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At a panel conversation on free speech and revisionism held yesterday, Rep. Ken Buck ’81 (R-Colo.) and Professor of Mathematics Sergiu Klainerman criticized the recent removal of Woodrow Wilson’s name from the residential college and the School of Public and International Affairs.
In 2016, at least for a while, America fell in love with Ken Bone — the man in the red sweater. Bone was an undecided voter in that election who had stood up at the Presidential debate to ask a question about energy policy. Part of it was the ludicrousness of the situation. How could anybody be undecided?
In a recent column, Braden Flax argued that while we must call out the Department of Education’s (DOE) investigation into the University as an obvious sham, we can’t take our eyes off the ball in the fight against institutional racism. Yesterday, the administrators confirmed why such scrutiny is crucial.
While there is no Nobel Prize for Architecture, there are a number of coveted top prizes in the field. One of these prizes, the Royal Gold Medal, was recently awarded to Sir David Adjaye, whose firm, Adjaye Associates, is designing the new Princeton University Art Museum.
In a wide-ranging town hall yesterday, President Christopher Eisgruber ’83 and top administrators answered student questions about their plans to address systemic racism and promote racial equity and inclusion. Topics ranged from the University’s free speech policy on racial epithets to affinity spaces and faculty diversity.
Of legacy respondents, 75.8 percent were admitted early; that figure rose to 92 percent for recruited athletes.
The survey also revealed sweeping support for Black Lives Matter, #MeToo, and widely-accessible abortion services.
737 students. 140 charts. 70,000 pieces of data. Dive into our first-ever Princeton Frosh Survey.
Researchers at the Princeton Plasma Physics Lab (PPPL) have created a device capable of keeping surfaces continuously disinfected. The patent-pending invention, developed by Charles Gentile and Ken Silber, uses room-temperature plasma to disinfect surfaces without sanitizer or human labor.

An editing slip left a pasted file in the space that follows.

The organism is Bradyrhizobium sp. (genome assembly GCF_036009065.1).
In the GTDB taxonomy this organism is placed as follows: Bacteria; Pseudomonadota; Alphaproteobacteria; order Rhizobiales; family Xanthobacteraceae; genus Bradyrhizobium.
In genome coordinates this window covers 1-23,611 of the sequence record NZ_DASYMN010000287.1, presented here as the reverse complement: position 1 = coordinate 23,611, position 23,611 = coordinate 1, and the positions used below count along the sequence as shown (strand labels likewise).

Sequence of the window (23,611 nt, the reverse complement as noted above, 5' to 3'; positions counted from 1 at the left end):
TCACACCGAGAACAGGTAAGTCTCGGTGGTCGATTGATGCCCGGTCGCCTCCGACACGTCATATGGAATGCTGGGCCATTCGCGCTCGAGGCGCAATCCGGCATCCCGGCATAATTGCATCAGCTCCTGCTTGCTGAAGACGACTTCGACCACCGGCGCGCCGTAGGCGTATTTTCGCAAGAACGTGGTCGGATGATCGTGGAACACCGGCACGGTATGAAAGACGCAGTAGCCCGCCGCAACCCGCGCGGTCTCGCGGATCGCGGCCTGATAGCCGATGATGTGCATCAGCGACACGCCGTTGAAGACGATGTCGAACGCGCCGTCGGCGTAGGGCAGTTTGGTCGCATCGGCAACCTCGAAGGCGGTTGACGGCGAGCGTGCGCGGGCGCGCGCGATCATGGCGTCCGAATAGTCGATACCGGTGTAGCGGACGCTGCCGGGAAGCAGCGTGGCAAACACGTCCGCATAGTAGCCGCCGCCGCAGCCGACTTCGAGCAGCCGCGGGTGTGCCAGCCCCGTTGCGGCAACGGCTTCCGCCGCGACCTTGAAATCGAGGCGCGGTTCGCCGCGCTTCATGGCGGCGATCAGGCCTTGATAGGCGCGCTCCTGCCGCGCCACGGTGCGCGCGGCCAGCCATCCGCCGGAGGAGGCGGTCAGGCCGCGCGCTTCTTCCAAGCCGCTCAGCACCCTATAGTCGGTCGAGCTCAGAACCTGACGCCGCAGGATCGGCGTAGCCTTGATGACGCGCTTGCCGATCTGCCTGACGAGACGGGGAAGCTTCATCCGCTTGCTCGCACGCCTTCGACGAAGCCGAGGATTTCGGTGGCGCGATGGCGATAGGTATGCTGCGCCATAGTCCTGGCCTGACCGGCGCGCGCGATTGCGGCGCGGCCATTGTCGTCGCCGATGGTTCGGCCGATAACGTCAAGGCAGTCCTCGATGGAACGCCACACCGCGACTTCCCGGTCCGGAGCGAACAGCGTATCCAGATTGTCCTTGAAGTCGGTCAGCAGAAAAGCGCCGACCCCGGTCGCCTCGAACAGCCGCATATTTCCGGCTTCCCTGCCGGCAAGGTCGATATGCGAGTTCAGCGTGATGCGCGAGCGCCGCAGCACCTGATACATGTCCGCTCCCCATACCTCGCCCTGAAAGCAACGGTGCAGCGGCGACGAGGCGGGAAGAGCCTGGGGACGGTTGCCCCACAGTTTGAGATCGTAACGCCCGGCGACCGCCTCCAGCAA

Editor’s Note: This piece ran in The Daily Princetonian’s Oct. 2020 print issue.
From the moment we heard the news in the spring that studies would be online for at least three weeks, until I boarded my flight home to California, I was in utter disbelief. In a matter of one week, my water polo season, my studies, and my formative first year of college came to an end without any closure. My mental health started declining at a rapid rate as a result, and an impending sense of doom seemed to linger for months.
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Princeton attracts the world’s brightest minds like moths to a flame. Fortunately for us, the comparison ends there. While students lucky enough to attend the University can expect a phenomenal education, death awaits real moths that approach a flame. Indeed, insects’ fascination with light is fatal.
The Department of Public Safety (DPS) has convened a committee of faculty, undergraduates, administrators, and graduate students to provide feedback, advice, and suggestions for how the Department can best serve the University community.
The University’s Undergraduate Student Government (USG) announced today that the headliner for this fall’s virtual Lawnparties will be Jason Derulo.
This year’s Wintersession, normally an in-person, two-week experience that offers informal workshops taught by undergraduate students, graduate students, staff, and faculty members, will take place from Jan. 18–31 and be conducted virtually.
Just a week after Princeton High School (PHS) reopened for the first time since March, one student and two teachers tested positive for COVID-19, prompting the district to cancel in-person classes at the high school until Nov. 9.
On Oct. 23 and 24, the University will kick off its first monthly Forward Fest event, featuring high-level administrators and accomplished faculty members who work in innovation, as well as alumni hosts and moderators.